Monday, October 06, 2014

Flageolet Beans with Lamb

And just like that, summer is over and fall is on the way.  Even though the weather will continue to periodically climb up into the seventies, the sun is already visibly lower in the sky and the winds have changed and the leaves are starting to fall.

And apples are back at the Green Market which makes me oh so very happy!

This Flageolet Beans with Lamb is a riff on the White Beans with Lamb (Etli Kuru Fasulye) that I made the winter before last.  I had the lamb chop in the freezer and some flageolet beans (which are quickly becoming one of my favorites), and I was in the mood for a some good hearty beans for lunch.  This method of adding meat to beans is a great one, because I already had the beans cooking on the stove before I decided to add the lamb.  It added no time to the overall dish to sear and braise the chop while the beans were still cooking and then add them all together at the end.

The method I used to cook the beans is one that I adapted from the oven-baked no soak method I wrote about here.  I quickly realized that the method should work just as well on the stove top, and it seems much faster and easier to do it this way.  I will usually just cook up a batch of some kind of beans a few days before I need to think about what to make for work lunches, and then I will come up with the idea for how I want to use them by the time that I need them.  And if I do not need them, they freeze well so I will have them on hand and available if I want them and don't have time to cook them.

It's about as close to having canned beans on hand as you can get without actually buying canned beans.  I highly recommend it.  Dried beans are so much cheaper than canned, and you know from whence the ingredients came.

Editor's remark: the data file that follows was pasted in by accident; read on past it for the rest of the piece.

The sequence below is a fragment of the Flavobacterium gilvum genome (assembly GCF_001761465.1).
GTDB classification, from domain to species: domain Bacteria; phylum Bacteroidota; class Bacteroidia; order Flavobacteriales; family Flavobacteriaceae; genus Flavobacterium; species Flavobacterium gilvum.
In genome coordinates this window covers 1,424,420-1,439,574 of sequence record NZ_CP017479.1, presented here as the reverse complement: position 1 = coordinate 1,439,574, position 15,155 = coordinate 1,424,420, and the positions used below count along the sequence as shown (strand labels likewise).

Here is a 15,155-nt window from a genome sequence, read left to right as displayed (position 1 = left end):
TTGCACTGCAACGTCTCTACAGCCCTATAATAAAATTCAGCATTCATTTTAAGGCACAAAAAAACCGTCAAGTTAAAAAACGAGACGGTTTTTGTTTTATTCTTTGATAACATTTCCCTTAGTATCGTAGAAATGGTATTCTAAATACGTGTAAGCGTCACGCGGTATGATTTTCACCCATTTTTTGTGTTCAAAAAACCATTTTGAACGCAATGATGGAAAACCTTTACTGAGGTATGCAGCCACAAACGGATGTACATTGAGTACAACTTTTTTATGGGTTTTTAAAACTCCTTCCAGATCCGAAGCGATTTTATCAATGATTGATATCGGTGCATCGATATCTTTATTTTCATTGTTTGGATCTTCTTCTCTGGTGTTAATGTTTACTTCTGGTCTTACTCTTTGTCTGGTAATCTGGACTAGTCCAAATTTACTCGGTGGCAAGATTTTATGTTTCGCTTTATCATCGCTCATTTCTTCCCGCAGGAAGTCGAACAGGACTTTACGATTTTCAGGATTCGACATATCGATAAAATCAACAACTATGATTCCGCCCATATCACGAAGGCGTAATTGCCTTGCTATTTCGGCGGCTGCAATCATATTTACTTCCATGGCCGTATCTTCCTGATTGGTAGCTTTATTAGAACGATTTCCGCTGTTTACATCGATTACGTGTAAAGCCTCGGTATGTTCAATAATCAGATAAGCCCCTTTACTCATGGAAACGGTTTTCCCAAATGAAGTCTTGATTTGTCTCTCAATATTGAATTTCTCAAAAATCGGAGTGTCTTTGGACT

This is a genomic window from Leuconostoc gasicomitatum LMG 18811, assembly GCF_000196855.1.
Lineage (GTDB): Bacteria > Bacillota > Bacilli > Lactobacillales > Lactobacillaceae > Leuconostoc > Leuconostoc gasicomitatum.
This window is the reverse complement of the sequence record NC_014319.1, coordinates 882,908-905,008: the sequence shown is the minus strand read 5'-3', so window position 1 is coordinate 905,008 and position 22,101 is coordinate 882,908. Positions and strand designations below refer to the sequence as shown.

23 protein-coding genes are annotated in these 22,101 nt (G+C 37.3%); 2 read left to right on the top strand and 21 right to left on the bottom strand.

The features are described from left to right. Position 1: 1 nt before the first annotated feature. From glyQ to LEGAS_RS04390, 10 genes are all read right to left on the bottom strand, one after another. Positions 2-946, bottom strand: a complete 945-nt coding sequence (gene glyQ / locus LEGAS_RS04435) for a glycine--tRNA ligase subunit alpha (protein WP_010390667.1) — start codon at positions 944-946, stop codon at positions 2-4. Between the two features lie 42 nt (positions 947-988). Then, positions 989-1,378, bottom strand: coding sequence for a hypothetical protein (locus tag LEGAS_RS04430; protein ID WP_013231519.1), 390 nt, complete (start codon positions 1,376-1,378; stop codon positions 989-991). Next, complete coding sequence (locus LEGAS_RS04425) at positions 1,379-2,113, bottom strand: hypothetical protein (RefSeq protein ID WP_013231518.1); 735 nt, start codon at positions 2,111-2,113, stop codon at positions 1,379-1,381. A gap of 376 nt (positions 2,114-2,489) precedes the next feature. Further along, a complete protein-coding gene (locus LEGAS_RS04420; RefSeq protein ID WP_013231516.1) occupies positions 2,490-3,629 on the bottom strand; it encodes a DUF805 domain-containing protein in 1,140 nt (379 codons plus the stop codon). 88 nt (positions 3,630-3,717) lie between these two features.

As with most bean dishes, this travels extremely well for work lunches.  In fact, it actually works well for school lunches as well.  I have taken to not putting my lunches in the refrigerator when I get to work, and by lunch time they are warm enough to eat without re-heating.  I am sure some of you will gag at the thought, but I have found that most dishes are just as tasty this way and I don't have to worry about microwaving in plastic (which I avoid) or getting an extra dish dirty when I transfer the contents to a glass bowl so I can microwave it.  Obviously this does not work for everything, but I am re-heating less and less of my lunches at work.  YMMV.
Home Cookin 8.59 Chapter: My Recipes
Makes 6-8 servings

1 cup (about 1/2 lb) dried flageolet or other white beans, or 3 cups cooked
2 Tbsp grapeseed oil oil
1 6-oz lamb blade chop
1/2 tsp fennel seeds
1/2 medium onion, chopped
3 cloves garlic, finely chopped
2 plum tomatoes, chopped
1/2 cup white wine
1/2 tsp dried thyme
1/2 tsp Spanish sweet smoked paprika
1/2 cup water
salt and pepper to taste

Sort through the beans then rinse them well and drain them.  Place them into a 3-quart saucepan and add half a tablespoon of salt.  Cover with cold water up to two inches over the top of the beans.  Bring to a boil over high heat and let boil for a good minute or so before lowering the heat to a simmer and covering the pot.  Cook the beans over the low heat until they have all settled down to the bottom of the pan and are tender, anywhere from an hour to an hour and a half (start testing after half an hour).  If you are using canned beans, you can skip this step (obviously).

While the beans are cooking, heat the oil over medium-high heat in a 10-inch skillet. Add the lamb chop and brown it, about 3 minutes per side. Remove the lamb from the pan and set aside.

Adding more oil if necessary and lowering the heat to medium, add the fennel seeds to the skillet and cook until they are sizzling and have released their aroma. Be careful not to let them burn. Add the onions and garlic and cook, stirring occasionally, until the onions are translucent. Add the tomatoes and season with the salt and pepper. Cook until the mixture has thickened, about 10 minutes, still stirring occasionally.

Add the wine, thyme, smoked paprika and the water. Place the lamb chop back in the pan and bring to a simmer. Cover, lower the heat, and cook for 20 to 25 minutes, until the lamb is fork tender. Take the lamb chop out of the skillet, remove the meat from the bone and cut it into bite-sized pieces, then return it back to the pan. Add the beans and cook for another 10 to 15 minutes.

adapted from Stewed White Beans recipe from Saveur Magazine Number 120

Exported from Home Cookin 8.59 (

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